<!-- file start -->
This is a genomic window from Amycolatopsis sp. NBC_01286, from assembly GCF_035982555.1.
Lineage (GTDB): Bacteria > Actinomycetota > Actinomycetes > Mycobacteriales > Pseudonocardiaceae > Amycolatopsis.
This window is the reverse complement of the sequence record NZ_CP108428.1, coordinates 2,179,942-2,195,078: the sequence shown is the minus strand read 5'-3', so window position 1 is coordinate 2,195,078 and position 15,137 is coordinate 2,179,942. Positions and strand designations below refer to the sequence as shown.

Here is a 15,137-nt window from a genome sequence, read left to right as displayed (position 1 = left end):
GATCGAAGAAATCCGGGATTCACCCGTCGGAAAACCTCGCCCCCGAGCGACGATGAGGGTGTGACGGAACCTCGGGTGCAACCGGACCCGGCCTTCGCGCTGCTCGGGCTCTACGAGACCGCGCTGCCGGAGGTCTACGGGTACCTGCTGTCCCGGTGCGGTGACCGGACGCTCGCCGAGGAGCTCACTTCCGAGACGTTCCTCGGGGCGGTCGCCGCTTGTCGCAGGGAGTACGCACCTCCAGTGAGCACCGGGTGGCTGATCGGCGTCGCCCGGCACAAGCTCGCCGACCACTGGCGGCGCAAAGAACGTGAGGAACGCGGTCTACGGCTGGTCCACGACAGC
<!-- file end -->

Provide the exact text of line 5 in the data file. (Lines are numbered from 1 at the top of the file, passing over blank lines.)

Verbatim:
GATCGAAGAAATCCGGGATTCACCCGTCGGAAAACCTCGCCCCCGAGCGACGATGAGGGTGTGACGGAACCTCGGGTGCAACCGGACCCGGCCTTCGCGCTGCTCGGGCTCTACGAGACCGCGCTGCCGGAGGTCTACGGGTACCTGCTGTCCCGGTGCGGTGACCGGACGCTCGCCGAGGAGCTCACTTCCGAGACGTTCCTCGGGGCGGTCGCCGCTTGTCGCAGGGAGTACGCACCTCCAGTGAGCACCGGGTGGCTGATCGGCGTCGCCCGGCACAAGCTCGCCGACCACTGGCGGCGCAAAGAACGTGAGGAACGCGGTCTACGGCTGGTCCACGACAGC